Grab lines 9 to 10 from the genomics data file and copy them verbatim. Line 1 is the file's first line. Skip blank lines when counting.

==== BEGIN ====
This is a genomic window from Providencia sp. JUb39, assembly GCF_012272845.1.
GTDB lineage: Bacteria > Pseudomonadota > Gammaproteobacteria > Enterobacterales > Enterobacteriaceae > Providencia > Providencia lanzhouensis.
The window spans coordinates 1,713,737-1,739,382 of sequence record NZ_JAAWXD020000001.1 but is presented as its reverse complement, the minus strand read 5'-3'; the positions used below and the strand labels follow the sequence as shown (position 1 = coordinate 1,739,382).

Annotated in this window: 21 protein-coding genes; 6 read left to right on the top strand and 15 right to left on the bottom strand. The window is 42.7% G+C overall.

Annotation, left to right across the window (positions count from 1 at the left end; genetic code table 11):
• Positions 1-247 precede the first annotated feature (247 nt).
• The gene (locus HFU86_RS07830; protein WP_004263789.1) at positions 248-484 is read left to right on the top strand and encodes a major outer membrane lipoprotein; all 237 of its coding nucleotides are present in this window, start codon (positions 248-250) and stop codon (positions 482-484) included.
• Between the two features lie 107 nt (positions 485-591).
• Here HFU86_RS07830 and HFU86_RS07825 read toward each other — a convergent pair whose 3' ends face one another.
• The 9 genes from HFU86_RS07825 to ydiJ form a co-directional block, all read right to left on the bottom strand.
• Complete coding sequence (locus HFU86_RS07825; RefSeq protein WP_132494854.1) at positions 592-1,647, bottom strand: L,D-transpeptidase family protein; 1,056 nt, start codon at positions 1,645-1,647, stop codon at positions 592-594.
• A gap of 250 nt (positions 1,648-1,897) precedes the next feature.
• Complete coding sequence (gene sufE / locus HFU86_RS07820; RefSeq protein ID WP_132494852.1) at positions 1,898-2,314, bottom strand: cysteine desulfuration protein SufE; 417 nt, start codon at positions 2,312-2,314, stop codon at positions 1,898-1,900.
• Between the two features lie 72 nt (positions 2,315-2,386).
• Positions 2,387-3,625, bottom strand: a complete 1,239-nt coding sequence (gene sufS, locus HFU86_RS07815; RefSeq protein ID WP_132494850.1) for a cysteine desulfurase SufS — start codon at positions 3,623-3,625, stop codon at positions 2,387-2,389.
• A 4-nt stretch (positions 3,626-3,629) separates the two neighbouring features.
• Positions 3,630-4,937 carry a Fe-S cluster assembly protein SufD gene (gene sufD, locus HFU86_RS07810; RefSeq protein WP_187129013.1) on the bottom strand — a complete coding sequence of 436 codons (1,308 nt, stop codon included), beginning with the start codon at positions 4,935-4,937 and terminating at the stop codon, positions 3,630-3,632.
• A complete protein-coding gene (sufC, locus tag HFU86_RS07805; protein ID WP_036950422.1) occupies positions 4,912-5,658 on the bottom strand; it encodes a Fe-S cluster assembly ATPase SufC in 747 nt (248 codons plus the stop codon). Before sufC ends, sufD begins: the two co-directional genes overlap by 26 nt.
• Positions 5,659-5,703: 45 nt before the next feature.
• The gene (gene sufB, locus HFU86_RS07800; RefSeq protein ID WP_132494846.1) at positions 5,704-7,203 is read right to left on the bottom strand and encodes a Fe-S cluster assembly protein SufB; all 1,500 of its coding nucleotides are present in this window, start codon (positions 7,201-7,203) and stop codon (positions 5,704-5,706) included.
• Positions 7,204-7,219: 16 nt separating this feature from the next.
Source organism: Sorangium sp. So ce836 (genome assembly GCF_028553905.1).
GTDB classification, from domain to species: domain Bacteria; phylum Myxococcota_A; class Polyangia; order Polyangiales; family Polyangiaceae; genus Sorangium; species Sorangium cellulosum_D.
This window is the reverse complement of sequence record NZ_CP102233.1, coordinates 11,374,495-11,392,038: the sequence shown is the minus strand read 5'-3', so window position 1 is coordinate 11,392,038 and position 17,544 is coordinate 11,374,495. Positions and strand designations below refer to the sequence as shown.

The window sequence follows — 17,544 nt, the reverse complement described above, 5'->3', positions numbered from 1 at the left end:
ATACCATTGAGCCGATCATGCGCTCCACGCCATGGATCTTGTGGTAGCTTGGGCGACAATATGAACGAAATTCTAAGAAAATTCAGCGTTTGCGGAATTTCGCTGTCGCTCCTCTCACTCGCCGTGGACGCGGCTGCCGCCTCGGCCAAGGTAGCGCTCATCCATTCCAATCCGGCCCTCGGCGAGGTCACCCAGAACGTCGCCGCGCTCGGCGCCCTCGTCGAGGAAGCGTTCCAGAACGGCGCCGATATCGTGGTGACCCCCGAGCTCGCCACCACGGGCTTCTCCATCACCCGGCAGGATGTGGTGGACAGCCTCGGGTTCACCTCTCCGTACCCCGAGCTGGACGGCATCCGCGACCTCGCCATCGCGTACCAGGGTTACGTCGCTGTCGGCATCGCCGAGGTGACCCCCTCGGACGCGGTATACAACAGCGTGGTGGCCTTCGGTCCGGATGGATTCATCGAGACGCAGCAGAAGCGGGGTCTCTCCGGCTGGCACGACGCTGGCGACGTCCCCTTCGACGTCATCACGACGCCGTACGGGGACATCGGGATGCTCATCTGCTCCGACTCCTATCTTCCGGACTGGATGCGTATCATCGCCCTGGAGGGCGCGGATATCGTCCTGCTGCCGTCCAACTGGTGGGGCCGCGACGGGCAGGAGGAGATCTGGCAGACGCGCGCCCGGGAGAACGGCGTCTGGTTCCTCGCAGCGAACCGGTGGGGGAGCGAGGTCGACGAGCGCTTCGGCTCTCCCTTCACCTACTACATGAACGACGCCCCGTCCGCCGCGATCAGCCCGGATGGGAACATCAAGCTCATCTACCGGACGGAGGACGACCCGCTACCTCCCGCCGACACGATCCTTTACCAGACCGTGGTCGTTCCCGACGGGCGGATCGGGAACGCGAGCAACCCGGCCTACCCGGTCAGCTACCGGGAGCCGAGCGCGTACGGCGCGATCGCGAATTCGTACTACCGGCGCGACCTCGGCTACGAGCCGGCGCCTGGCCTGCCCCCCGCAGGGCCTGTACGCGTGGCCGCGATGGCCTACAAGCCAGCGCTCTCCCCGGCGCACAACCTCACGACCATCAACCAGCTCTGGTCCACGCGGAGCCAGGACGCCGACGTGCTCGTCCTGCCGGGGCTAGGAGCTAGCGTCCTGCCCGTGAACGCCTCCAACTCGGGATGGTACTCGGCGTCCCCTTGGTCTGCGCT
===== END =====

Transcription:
• Here HFU86_RS07830 and HFU86_RS07825 read toward each other — a convergent pair whose 3' ends face one another.
• The 9 genes from HFU86_RS07825 to ydiJ form a co-directional block, all read right to left on the bottom strand.